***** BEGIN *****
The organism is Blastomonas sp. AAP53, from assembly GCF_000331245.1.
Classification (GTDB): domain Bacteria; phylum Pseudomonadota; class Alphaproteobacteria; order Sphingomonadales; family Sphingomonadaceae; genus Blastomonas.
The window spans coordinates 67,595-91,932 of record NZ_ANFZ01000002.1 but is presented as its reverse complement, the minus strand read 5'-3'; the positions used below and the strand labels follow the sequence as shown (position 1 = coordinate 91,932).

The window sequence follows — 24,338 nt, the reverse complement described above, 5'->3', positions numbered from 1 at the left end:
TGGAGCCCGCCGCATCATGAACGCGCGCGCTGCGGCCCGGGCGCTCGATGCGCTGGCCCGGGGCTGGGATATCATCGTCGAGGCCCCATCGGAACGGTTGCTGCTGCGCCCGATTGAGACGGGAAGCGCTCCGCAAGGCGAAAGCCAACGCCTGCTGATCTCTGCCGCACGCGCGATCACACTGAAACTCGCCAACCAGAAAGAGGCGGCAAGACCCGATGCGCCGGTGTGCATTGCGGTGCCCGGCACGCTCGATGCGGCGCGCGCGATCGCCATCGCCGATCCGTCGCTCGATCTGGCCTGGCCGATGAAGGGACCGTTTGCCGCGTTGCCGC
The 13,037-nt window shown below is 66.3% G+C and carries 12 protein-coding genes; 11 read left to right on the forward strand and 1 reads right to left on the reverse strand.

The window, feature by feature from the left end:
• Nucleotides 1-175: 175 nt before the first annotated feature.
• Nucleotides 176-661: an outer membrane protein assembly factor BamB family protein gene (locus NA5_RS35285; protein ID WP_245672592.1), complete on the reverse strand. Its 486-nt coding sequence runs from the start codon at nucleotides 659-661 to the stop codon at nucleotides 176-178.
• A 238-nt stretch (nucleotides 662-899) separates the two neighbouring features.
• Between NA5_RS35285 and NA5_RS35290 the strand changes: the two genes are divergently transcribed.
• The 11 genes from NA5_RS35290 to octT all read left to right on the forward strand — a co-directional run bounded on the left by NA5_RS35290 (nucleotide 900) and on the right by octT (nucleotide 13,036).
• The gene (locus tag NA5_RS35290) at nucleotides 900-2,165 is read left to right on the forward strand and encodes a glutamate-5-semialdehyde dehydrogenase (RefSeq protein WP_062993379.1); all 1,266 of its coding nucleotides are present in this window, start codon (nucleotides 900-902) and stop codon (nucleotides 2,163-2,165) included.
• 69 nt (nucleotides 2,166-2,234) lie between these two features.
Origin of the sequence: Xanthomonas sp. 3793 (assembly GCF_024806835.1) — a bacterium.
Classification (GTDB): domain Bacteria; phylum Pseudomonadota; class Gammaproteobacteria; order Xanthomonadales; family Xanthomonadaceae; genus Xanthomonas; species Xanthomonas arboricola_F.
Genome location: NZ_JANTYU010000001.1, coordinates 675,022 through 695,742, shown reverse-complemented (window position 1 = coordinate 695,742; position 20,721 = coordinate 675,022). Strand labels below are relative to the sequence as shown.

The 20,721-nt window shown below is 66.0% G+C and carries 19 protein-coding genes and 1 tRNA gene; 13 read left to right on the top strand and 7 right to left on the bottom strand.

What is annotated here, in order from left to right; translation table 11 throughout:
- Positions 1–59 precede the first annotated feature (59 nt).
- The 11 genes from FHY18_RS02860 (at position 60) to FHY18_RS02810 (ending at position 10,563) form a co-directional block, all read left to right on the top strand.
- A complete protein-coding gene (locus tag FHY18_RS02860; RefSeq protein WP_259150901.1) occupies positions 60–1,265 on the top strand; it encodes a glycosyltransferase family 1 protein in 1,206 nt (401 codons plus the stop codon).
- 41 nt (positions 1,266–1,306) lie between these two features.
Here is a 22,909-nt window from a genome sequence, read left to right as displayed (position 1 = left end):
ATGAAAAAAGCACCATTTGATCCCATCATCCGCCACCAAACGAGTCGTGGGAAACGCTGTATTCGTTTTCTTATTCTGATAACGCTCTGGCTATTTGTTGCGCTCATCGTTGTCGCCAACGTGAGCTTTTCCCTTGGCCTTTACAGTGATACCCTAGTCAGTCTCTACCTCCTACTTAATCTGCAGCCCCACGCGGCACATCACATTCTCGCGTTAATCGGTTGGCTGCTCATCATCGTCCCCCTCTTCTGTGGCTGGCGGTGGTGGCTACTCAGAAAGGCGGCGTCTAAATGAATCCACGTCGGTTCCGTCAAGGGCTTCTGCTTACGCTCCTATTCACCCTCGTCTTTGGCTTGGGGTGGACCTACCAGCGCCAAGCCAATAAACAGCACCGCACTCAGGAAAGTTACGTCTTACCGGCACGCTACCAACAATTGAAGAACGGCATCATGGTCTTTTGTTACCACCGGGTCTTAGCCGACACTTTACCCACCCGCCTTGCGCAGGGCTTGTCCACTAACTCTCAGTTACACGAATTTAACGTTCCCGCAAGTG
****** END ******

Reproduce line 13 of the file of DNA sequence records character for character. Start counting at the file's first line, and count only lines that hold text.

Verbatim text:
• The gene (locus tag NA5_RS35290) at nucleotides 900-2,165 is read left to right on the forward strand and encodes a glutamate-5-semialdehyde dehydrogenase (RefSeq protein WP_062993379.1); all 1,266 of its coding nucleotides are present in this window, start codon (nucleotides 900-902) and stop codon (nucleotides 2,163-2,165) included.